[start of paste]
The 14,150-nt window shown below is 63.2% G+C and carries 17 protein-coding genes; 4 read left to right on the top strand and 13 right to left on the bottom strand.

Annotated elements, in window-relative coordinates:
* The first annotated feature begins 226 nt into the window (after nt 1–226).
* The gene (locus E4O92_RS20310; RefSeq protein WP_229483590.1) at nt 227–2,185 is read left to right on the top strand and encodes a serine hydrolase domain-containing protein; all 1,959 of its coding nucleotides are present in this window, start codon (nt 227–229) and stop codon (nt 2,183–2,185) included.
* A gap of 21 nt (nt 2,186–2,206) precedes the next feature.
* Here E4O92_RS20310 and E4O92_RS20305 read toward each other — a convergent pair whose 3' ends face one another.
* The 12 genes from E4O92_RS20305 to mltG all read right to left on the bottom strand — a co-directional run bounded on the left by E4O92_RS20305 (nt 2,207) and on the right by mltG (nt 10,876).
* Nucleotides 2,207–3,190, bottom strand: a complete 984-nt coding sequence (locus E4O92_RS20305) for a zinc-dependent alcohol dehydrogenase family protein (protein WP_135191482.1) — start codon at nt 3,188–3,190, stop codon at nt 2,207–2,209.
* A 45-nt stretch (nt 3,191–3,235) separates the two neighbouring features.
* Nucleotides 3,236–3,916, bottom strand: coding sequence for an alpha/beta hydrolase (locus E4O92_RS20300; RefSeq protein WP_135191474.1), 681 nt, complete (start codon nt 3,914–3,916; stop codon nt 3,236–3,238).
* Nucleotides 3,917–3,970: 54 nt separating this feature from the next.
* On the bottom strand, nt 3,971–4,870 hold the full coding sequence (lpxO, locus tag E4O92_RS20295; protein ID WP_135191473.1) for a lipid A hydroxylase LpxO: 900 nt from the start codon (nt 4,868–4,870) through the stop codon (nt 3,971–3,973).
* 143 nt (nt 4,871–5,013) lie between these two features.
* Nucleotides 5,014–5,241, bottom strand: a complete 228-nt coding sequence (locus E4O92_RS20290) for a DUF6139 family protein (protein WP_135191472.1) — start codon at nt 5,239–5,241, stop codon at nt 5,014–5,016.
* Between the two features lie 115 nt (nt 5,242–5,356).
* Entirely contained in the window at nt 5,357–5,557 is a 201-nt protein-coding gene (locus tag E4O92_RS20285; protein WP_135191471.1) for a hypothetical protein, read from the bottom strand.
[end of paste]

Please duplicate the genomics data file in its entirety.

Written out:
The 14,150-nt window shown below is 63.2% G+C and carries 17 protein-coding genes; 4 read left to right on the top strand and 13 right to left on the bottom strand.

Annotated elements, in window-relative coordinates:
* The first annotated feature begins 226 nt into the window (after nt 1–226).
* The gene (locus E4O92_RS20310; RefSeq protein WP_229483590.1) at nt 227–2,185 is read left to right on the top strand and encodes a serine hydrolase domain-containing protein; all 1,959 of its coding nucleotides are present in this window, start codon (nt 227–229) and stop codon (nt 2,183–2,185) included.
* A gap of 21 nt (nt 2,186–2,206) precedes the next feature.
* Here E4O92_RS20310 and E4O92_RS20305 read toward each other — a convergent pair whose 3' ends face one another.
* The 12 genes from E4O92_RS20305 to mltG all read right to left on the bottom strand — a co-directional run bounded on the left by E4O92_RS20305 (nt 2,207) and on the right by mltG (nt 10,876).
* Nucleotides 2,207–3,190, bottom strand: a complete 984-nt coding sequence (locus E4O92_RS20305) for a zinc-dependent alcohol dehydrogenase family protein (protein WP_135191482.1) — start codon at nt 3,188–3,190, stop codon at nt 2,207–2,209.
* A 45-nt stretch (nt 3,191–3,235) separates the two neighbouring features.
* Nucleotides 3,236–3,916, bottom strand: coding sequence for an alpha/beta hydrolase (locus E4O92_RS20300; RefSeq protein WP_135191474.1), 681 nt, complete (start codon nt 3,914–3,916; stop codon nt 3,236–3,238).
* Nucleotides 3,917–3,970: 54 nt separating this feature from the next.
* On the bottom strand, nt 3,971–4,870 hold the full coding sequence (lpxO, locus tag E4O92_RS20295; protein ID WP_135191473.1) for a lipid A hydroxylase LpxO: 900 nt from the start codon (nt 4,868–4,870) through the stop codon (nt 3,971–3,973).
* 143 nt (nt 4,871–5,013) lie between these two features.
* Nucleotides 5,014–5,241, bottom strand: a complete 228-nt coding sequence (locus E4O92_RS20290) for a DUF6139 family protein (protein WP_135191472.1) — start codon at nt 5,239–5,241, stop codon at nt 5,014–5,016.
* Between the two features lie 115 nt (nt 5,242–5,356).
* Entirely contained in the window at nt 5,357–5,557 is a 201-nt protein-coding gene (locus tag E4O92_RS20285; protein WP_135191471.1) for a hypothetical protein, read from the bottom strand.